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Re: Why two separate option namespaces?


From: Chet Ramey
Subject: Re: Why two separate option namespaces?
Date: Mon, 27 Feb 2017 09:32:38 -0500
User-agent: Mozilla/5.0 (Macintosh; Intel Mac OS X 10.12; rv:45.0) Gecko/20100101 Thunderbird/45.7.1

On 2/27/17 1:08 AM, Martijn Dekker wrote:
> It is not clear to me why bash has two separate namespaces for
> long-named shell options, handled by two separate commands.

This has come up before.

When I added `shopt' in bash-2.0 (1996), I was primarily interested in
adding a unified interface to replace the set of special shell variables
that modified behavior just by being set, not set to any particular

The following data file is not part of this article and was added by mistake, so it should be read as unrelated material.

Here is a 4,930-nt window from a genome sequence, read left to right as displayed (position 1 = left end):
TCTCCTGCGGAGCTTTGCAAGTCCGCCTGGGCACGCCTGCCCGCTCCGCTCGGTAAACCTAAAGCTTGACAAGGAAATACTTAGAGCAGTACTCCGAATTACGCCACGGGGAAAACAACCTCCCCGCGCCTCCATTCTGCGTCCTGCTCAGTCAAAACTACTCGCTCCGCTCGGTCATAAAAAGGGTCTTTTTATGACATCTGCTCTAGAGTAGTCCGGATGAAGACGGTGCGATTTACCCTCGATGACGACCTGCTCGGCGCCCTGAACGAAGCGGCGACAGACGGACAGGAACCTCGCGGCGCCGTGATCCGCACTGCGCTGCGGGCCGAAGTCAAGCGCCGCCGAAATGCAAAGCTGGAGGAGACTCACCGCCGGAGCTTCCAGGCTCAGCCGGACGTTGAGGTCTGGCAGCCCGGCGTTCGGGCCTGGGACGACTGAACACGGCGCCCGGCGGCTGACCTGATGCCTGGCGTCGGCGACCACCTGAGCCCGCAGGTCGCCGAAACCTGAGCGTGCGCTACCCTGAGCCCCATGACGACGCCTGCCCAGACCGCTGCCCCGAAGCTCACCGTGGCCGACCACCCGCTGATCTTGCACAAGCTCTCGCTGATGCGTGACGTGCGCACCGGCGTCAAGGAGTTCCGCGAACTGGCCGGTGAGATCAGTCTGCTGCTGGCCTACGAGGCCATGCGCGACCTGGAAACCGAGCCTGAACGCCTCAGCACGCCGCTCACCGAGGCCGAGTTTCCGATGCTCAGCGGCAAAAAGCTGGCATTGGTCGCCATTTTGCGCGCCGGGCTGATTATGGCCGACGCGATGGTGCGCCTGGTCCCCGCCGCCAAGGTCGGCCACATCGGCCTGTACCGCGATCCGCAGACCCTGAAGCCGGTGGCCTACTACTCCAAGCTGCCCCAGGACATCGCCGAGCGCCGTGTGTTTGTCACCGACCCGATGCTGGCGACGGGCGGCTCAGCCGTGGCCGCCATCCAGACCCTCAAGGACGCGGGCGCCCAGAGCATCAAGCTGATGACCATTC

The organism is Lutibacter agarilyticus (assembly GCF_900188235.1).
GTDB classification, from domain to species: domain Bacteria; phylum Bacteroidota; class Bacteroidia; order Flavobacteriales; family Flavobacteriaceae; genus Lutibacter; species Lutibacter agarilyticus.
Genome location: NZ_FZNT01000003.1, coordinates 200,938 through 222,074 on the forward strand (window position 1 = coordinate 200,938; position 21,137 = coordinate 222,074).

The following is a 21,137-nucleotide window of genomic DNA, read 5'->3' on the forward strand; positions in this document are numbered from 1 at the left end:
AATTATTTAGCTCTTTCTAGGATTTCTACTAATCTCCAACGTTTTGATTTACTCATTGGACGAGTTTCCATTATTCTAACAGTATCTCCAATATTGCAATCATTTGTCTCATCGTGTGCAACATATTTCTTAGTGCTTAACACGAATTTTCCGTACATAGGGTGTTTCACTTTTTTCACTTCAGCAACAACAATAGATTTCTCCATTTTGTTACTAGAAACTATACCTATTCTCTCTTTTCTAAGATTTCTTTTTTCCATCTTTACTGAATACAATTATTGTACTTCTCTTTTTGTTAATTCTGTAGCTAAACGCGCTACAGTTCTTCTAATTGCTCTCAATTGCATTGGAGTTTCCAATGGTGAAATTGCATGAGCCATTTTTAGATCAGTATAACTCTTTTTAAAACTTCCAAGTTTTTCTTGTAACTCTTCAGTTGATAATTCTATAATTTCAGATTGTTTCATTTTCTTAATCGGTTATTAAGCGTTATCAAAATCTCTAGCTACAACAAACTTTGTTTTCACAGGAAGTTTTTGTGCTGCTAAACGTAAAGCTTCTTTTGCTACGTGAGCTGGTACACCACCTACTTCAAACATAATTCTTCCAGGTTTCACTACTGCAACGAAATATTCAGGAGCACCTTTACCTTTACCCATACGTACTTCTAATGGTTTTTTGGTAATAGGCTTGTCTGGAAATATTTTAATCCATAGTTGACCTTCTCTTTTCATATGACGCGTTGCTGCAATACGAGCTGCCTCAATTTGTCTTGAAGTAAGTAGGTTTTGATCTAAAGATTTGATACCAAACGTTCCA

value.  At the time, there were already some bash-specfic additions to
`set -o' (braceexpand/histexpand/posix), but I wasn't interested in
adding twenty more. I was also interested in adding some functionality
that wasn't available with set (`shopt -q') and making the syntax more
consistent with other builtins (no more `set +o' to disable an option).

Since the initial shopt implementation, I have added set -o options to
correspond to existing single-letter options (-E/-T for the debugger), that
Posix requires (nolog) or options that we hoped Posix would adopt as
standard (history/pipefail).  Other new functionality goes into shopt.


> Since there currently are no naming conflicts between the two
> namespaces, would there be any disadvantage to simply merging them and
> allowing all options to be manipulated using either set or shopt?

shopt already does this. You can manipulate all of the `set -o' options
with `shopt -o'.

-- 
``The lyf so short, the craft so long to lerne.'' - Chaucer
                 ``Ars longa, vita brevis'' - Hippocrates
Chet Ramey, UTech, CWRU    address@hidden    http://cnswww.cns.cwru.edu/~chet/



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